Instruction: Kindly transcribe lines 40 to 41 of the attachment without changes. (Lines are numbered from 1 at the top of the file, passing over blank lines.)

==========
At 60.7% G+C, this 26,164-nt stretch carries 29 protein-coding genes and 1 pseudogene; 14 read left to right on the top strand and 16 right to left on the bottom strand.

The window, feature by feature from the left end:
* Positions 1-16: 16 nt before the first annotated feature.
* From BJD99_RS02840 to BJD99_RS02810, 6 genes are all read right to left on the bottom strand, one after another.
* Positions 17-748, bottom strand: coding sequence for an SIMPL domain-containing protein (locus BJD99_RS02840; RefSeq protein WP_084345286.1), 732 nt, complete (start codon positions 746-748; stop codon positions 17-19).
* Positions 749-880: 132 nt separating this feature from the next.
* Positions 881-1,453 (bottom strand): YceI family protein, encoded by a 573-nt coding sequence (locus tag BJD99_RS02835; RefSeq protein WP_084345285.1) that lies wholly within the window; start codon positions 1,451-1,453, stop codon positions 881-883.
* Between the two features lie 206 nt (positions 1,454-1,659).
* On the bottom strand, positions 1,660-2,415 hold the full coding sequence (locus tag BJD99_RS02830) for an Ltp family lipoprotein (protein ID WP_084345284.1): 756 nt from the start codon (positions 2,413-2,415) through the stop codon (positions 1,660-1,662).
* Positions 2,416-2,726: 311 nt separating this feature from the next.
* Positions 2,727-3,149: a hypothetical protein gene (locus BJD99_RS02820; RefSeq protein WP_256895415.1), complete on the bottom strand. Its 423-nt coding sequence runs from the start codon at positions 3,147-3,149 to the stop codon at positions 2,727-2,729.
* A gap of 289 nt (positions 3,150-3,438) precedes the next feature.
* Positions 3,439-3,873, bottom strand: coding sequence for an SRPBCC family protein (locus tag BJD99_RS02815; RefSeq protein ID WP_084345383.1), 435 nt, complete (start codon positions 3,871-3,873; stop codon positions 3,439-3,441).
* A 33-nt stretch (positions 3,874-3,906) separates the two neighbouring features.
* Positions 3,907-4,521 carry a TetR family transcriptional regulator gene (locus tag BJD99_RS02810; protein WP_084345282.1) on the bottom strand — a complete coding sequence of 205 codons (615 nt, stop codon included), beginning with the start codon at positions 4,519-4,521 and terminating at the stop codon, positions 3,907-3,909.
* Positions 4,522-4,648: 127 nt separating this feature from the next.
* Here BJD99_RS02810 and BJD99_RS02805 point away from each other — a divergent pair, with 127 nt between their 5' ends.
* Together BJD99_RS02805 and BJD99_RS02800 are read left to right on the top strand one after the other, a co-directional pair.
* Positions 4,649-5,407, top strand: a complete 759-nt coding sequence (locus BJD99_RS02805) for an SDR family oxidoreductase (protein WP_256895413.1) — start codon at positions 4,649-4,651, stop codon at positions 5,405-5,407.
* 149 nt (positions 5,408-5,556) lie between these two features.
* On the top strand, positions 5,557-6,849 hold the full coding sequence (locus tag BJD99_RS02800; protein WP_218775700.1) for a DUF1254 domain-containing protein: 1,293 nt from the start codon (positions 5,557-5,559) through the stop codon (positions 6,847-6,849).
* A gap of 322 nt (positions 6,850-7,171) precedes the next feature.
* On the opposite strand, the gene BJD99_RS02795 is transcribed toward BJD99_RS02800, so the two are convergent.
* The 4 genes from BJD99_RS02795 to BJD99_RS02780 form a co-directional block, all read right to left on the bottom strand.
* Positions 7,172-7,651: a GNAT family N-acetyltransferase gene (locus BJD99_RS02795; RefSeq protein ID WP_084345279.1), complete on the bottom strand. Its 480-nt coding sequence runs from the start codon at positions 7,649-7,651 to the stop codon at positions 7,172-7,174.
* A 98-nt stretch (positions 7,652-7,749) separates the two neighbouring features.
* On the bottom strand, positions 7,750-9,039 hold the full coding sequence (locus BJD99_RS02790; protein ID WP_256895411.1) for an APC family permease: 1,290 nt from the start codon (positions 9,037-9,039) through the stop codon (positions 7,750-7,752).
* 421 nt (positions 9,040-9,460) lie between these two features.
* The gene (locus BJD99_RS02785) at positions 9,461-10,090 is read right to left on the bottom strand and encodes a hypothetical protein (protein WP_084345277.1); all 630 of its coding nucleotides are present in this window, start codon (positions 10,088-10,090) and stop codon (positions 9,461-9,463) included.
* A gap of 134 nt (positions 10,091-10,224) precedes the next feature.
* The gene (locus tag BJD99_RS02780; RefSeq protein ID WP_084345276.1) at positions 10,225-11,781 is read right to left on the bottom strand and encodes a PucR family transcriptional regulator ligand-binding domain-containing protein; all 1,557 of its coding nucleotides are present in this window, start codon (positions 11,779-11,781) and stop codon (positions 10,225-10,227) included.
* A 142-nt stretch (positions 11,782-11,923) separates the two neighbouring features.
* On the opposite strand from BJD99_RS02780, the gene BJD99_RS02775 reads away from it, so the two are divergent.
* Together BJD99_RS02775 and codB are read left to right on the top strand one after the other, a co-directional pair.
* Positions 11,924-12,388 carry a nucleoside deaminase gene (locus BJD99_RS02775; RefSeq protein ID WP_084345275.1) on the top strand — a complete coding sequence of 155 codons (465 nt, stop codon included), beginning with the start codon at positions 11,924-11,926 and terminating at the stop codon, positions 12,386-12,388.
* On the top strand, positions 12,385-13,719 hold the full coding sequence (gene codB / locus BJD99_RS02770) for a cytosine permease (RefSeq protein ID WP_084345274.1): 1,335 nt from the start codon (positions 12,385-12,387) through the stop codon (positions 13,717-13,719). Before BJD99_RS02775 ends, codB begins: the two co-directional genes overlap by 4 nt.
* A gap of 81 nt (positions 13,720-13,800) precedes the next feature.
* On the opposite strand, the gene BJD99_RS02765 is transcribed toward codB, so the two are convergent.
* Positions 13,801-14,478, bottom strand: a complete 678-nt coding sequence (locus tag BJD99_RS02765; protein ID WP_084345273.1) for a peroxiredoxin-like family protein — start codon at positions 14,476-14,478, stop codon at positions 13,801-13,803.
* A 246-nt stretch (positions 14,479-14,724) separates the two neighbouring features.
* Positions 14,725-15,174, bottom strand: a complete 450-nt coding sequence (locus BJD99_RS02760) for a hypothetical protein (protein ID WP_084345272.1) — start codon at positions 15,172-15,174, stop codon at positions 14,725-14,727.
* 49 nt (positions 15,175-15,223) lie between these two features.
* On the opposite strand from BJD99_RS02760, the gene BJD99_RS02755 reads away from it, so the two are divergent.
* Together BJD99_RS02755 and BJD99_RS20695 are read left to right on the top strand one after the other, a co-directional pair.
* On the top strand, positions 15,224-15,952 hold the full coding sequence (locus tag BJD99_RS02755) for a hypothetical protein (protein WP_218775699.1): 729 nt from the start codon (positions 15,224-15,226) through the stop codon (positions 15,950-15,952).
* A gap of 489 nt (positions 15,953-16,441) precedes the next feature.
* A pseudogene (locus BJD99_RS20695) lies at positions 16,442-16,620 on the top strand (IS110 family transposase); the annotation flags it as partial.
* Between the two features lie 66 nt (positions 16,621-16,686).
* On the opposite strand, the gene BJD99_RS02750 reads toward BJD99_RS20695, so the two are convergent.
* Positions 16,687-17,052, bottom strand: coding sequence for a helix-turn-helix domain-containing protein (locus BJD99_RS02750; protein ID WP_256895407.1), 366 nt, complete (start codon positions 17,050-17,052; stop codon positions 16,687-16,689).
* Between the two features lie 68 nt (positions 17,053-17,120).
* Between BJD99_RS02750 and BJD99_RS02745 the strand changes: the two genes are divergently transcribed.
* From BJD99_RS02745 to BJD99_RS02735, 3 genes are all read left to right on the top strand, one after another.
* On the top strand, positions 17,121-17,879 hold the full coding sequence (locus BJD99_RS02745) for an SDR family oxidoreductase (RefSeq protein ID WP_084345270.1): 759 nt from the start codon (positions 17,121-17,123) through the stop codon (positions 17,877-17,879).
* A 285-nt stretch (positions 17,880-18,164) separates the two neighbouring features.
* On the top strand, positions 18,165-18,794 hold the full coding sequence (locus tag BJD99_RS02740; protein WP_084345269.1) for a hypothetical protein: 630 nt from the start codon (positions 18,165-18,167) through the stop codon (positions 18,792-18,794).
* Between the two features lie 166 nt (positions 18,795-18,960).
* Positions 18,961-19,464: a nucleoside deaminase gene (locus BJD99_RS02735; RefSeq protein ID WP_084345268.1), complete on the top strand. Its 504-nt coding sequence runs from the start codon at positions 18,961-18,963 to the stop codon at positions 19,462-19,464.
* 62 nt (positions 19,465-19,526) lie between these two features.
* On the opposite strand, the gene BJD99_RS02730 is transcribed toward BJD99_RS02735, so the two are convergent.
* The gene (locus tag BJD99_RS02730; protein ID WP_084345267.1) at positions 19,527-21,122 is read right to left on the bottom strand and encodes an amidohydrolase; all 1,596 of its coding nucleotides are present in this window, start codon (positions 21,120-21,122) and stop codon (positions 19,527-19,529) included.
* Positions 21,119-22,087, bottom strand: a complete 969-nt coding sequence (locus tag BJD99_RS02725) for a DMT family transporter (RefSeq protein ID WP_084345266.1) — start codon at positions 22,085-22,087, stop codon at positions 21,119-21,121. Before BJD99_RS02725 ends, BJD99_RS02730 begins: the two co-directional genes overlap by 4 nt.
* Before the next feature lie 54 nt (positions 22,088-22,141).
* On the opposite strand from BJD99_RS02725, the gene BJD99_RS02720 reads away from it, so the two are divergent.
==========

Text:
* A 246-nt stretch (positions 14,479-14,724) separates the two neighbouring features.
* Positions 14,725-15,174, bottom strand: a complete 450-nt coding sequence (locus BJD99_RS02760) for a hypothetical protein (protein ID WP_084345272.1) — start codon at positions 15,172-15,174, stop codon at positions 14,725-14,727.